Sun Baked Garlic
Those faded, desiccated, peeling and flaking garlic lumps that languish in the supermarkets this fall seem to be of a different order altogether than those magnificent, tightly packed, white spicy garlic bulbs that spring from the dense clay soil in my parent's backyard. It's not just seeming. They are much tastier. But garlic does fade with time, whoever grew it. In November, we can transform the flavours of the fresh summer garden into subtler combinations that bring their own pleasures before the fresh garlic goes too stale.
Today, on a rather average solar day with some intermittent clouds, I'm going to bake two uneaten half cloves of dad's garlic before I put them into a lasagna that I'm going to bake in the Sun Cook tomorrow. I'm using a terra cotta garlic baker my mom bought me for my birthday. To use it, simply soak the terra cotta in water for 10 minutes, then place the garlic bulb inside.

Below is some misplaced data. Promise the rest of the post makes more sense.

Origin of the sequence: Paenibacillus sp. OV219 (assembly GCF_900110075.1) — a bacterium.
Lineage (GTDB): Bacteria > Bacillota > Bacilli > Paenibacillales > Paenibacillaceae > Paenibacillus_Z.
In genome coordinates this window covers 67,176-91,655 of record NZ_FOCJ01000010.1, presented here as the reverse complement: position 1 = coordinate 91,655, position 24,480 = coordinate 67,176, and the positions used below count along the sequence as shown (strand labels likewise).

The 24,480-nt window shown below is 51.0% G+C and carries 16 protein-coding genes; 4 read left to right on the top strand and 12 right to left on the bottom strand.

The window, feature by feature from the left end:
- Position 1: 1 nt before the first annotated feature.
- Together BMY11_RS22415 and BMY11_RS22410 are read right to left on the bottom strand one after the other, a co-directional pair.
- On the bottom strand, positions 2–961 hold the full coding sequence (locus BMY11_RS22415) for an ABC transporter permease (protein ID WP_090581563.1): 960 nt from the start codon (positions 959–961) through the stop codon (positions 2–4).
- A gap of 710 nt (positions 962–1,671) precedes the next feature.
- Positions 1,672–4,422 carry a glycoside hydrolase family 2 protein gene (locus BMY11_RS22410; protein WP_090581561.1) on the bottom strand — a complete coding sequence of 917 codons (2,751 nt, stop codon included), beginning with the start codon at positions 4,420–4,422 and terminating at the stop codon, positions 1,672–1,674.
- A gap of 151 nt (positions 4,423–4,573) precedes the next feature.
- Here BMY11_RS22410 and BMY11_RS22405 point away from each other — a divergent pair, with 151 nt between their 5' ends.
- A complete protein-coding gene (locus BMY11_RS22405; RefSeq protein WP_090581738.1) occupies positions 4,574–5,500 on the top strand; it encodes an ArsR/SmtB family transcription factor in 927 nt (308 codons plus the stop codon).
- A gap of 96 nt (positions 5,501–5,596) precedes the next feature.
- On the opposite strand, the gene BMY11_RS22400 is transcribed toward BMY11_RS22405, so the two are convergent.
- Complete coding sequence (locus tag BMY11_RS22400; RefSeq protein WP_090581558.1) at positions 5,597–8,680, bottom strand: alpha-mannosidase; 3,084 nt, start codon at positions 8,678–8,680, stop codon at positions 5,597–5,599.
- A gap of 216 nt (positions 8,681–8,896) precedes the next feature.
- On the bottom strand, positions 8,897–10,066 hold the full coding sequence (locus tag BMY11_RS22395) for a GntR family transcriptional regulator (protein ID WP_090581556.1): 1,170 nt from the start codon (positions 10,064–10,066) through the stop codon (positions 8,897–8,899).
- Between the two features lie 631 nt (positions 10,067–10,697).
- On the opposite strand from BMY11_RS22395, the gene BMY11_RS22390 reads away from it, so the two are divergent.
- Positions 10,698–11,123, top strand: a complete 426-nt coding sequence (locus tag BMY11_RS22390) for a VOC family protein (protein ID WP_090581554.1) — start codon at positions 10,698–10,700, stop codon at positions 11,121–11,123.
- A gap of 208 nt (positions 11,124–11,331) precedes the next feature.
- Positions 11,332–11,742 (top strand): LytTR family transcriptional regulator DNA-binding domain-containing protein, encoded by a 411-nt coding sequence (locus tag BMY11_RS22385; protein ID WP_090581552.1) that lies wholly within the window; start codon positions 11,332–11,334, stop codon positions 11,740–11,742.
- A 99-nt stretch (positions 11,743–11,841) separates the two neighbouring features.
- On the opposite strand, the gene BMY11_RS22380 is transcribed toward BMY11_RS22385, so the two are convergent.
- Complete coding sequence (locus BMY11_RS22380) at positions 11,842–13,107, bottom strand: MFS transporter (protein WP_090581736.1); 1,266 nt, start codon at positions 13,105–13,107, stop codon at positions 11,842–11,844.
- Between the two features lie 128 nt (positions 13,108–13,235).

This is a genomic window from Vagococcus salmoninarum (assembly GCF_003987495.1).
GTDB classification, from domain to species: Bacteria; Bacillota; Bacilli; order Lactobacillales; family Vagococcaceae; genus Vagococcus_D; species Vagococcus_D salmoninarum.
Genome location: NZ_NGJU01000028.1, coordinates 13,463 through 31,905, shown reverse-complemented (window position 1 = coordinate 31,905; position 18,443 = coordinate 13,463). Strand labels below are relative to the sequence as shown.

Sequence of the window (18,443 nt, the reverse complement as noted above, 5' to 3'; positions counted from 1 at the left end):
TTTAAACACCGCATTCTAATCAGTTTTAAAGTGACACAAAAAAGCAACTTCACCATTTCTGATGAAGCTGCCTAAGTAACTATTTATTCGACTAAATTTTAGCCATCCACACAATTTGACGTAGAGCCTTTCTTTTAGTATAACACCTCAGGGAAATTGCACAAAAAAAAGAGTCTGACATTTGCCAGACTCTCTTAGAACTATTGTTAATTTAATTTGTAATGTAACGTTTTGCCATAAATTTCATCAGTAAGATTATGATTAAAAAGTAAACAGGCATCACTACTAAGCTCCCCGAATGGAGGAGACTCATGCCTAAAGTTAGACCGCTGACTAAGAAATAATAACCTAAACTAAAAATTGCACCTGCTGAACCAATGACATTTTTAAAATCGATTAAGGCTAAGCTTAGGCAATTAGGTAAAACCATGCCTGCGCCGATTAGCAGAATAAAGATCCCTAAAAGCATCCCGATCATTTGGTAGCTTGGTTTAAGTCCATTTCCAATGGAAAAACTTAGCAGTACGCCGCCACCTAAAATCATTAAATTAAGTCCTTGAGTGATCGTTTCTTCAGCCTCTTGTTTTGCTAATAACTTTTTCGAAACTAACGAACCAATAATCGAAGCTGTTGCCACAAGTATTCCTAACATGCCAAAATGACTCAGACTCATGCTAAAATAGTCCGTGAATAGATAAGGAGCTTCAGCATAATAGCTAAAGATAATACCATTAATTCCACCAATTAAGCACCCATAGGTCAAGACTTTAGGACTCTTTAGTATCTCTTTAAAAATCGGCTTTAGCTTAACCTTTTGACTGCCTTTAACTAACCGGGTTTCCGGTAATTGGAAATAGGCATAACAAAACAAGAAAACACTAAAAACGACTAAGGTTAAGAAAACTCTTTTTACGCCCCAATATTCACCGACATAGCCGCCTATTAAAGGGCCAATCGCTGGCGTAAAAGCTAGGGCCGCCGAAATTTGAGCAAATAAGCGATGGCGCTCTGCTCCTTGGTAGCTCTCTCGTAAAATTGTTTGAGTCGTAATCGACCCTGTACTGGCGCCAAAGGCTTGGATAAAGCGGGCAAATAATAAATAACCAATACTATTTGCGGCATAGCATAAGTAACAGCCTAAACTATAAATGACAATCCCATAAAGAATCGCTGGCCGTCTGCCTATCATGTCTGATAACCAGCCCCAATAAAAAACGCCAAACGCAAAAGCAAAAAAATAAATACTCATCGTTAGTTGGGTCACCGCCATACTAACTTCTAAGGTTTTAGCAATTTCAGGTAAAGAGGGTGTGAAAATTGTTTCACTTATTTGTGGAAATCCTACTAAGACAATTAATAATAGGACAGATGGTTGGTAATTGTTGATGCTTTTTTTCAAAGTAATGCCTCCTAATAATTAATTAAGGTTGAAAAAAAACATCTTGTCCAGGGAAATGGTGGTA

To bake a garlic, you can either split it open, or else chop the stem off to expose the tops of the cloves without cutting into them. Pour organic extra-virgin olive oil over top, being sure to coat every surface. Then douse the garlic with a bit of sea salt and fresh ground pepper to taste.
I placed my garlic into the pre-heated Sun Cook for two hours. The thermal mass of the terra cotta is relatively small, so it will not drain excess solar energy from the Sun Cook. I would avoid using denser ceramics, as the ceramic would absorb too much heat from the oven.
Baked garlic turned out lovely brown cloves with a creamy, mellow flavour, without any of the wassabi like sharpness that characterizes fresh, raw garlic cloves. The flavour of baked garlic is the perfect flavour to add depth to any pasta sauce. You can also use baked garlic paste to glaze a roasting chicken, for absolutely unforgettable results.